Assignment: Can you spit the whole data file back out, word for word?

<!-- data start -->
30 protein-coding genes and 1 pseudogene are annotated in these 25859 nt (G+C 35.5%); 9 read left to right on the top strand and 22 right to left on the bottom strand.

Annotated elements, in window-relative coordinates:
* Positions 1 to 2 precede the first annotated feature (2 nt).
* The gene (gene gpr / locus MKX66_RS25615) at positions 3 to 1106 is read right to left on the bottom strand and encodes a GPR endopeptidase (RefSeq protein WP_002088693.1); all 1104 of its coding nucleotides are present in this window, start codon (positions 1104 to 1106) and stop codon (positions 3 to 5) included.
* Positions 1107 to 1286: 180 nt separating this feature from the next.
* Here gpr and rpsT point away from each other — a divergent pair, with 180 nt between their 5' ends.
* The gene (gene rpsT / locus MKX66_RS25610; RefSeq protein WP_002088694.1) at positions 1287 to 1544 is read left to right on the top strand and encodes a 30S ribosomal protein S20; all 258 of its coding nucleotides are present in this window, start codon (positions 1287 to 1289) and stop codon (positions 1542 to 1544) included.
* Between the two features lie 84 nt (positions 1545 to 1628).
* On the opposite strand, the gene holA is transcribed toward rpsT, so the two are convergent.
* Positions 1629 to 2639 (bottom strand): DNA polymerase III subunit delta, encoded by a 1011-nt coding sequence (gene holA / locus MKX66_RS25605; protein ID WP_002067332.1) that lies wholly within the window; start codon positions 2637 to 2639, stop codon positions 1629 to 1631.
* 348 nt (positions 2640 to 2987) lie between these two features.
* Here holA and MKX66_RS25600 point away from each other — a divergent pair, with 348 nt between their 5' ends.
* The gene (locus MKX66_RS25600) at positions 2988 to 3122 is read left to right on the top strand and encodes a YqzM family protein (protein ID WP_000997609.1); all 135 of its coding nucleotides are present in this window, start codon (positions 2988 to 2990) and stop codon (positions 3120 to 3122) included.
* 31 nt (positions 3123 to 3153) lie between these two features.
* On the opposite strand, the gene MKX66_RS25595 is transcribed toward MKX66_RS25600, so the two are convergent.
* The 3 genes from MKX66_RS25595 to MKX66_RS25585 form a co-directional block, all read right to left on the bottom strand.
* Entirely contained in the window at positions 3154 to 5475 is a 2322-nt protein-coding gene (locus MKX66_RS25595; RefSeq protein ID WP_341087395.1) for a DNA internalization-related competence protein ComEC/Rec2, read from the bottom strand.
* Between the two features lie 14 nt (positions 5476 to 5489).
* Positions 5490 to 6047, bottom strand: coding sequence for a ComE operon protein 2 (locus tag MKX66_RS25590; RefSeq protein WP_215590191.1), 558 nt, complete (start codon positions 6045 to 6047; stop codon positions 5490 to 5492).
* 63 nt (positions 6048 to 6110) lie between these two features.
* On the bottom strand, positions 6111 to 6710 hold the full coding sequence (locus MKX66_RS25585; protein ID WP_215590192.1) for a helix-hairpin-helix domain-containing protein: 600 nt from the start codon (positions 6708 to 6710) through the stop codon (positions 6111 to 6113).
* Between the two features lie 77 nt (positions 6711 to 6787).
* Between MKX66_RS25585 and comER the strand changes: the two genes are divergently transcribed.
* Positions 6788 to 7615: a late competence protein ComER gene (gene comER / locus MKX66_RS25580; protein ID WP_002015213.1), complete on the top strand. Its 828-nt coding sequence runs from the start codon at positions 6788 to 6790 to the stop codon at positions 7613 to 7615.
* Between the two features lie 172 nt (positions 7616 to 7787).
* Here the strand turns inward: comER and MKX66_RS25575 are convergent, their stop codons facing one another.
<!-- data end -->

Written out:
30 protein-coding genes and 1 pseudogene are annotated in these 25859 nt (G+C 35.5%); 9 read left to right on the top strand and 22 right to left on the bottom strand.

Annotated elements, in window-relative coordinates:
* Positions 1 to 2 precede the first annotated feature (2 nt).
* The gene (gene gpr / locus MKX66_RS25615) at positions 3 to 1106 is read right to left on the bottom strand and encodes a GPR endopeptidase (RefSeq protein WP_002088693.1); all 1104 of its coding nucleotides are present in this window, start codon (positions 1104 to 1106) and stop codon (positions 3 to 5) included.
* Positions 1107 to 1286: 180 nt separating this feature from the next.
* Here gpr and rpsT point away from each other — a divergent pair, with 180 nt between their 5' ends.
* The gene (gene rpsT / locus MKX66_RS25610; RefSeq protein WP_002088694.1) at positions 1287 to 1544 is read left to right on the top strand and encodes a 30S ribosomal protein S20; all 258 of its coding nucleotides are present in this window, start codon (positions 1287 to 1289) and stop codon (positions 1542 to 1544) included.
* Between the two features lie 84 nt (positions 1545 to 1628).
* On the opposite strand, the gene holA is transcribed toward rpsT, so the two are convergent.
* Positions 1629 to 2639 (bottom strand): DNA polymerase III subunit delta, encoded by a 1011-nt coding sequence (gene holA / locus MKX66_RS25605; protein ID WP_002067332.1) that lies wholly within the window; start codon positions 2637 to 2639, stop codon positions 1629 to 1631.
* 348 nt (positions 2640 to 2987) lie between these two features.
* Here holA and MKX66_RS25600 point away from each other — a divergent pair, with 348 nt between their 5' ends.
* The gene (locus MKX66_RS25600) at positions 2988 to 3122 is read left to right on the top strand and encodes a YqzM family protein (protein ID WP_000997609.1); all 135 of its coding nucleotides are present in this window, start codon (positions 2988 to 2990) and stop codon (positions 3120 to 3122) included.
* 31 nt (positions 3123 to 3153) lie between these two features.
* On the opposite strand, the gene MKX66_RS25595 is transcribed toward MKX66_RS25600, so the two are convergent.
* The 3 genes from MKX66_RS25595 to MKX66_RS25585 form a co-directional block, all read right to left on the bottom strand.
* Entirely contained in the window at positions 3154 to 5475 is a 2322-nt protein-coding gene (locus MKX66_RS25595; RefSeq protein ID WP_341087395.1) for a DNA internalization-related competence protein ComEC/Rec2, read from the bottom strand.
* Between the two features lie 14 nt (positions 5476 to 5489).
* Positions 5490 to 6047, bottom strand: coding sequence for a ComE operon protein 2 (locus tag MKX66_RS25590; RefSeq protein WP_215590191.1), 558 nt, complete (start codon positions 6045 to 6047; stop codon positions 5490 to 5492).
* 63 nt (positions 6048 to 6110) lie between these two features.
* On the bottom strand, positions 6111 to 6710 hold the full coding sequence (locus MKX66_RS25585; protein ID WP_215590192.1) for a helix-hairpin-helix domain-containing protein: 600 nt from the start codon (positions 6708 to 6710) through the stop codon (positions 6111 to 6113).
* Between the two features lie 77 nt (positions 6711 to 6787).
* Between MKX66_RS25585 and comER the strand changes: the two genes are divergently transcribed.
* Positions 6788 to 7615: a late competence protein ComER gene (gene comER / locus MKX66_RS25580; protein ID WP_002015213.1), complete on the top strand. Its 828-nt coding sequence runs from the start codon at positions 6788 to 6790 to the stop codon at positions 7613 to 7615.
* Between the two features lie 172 nt (positions 7616 to 7787).
* Here the strand turns inward: comER and MKX66_RS25575 are convergent, their stop codons facing one another.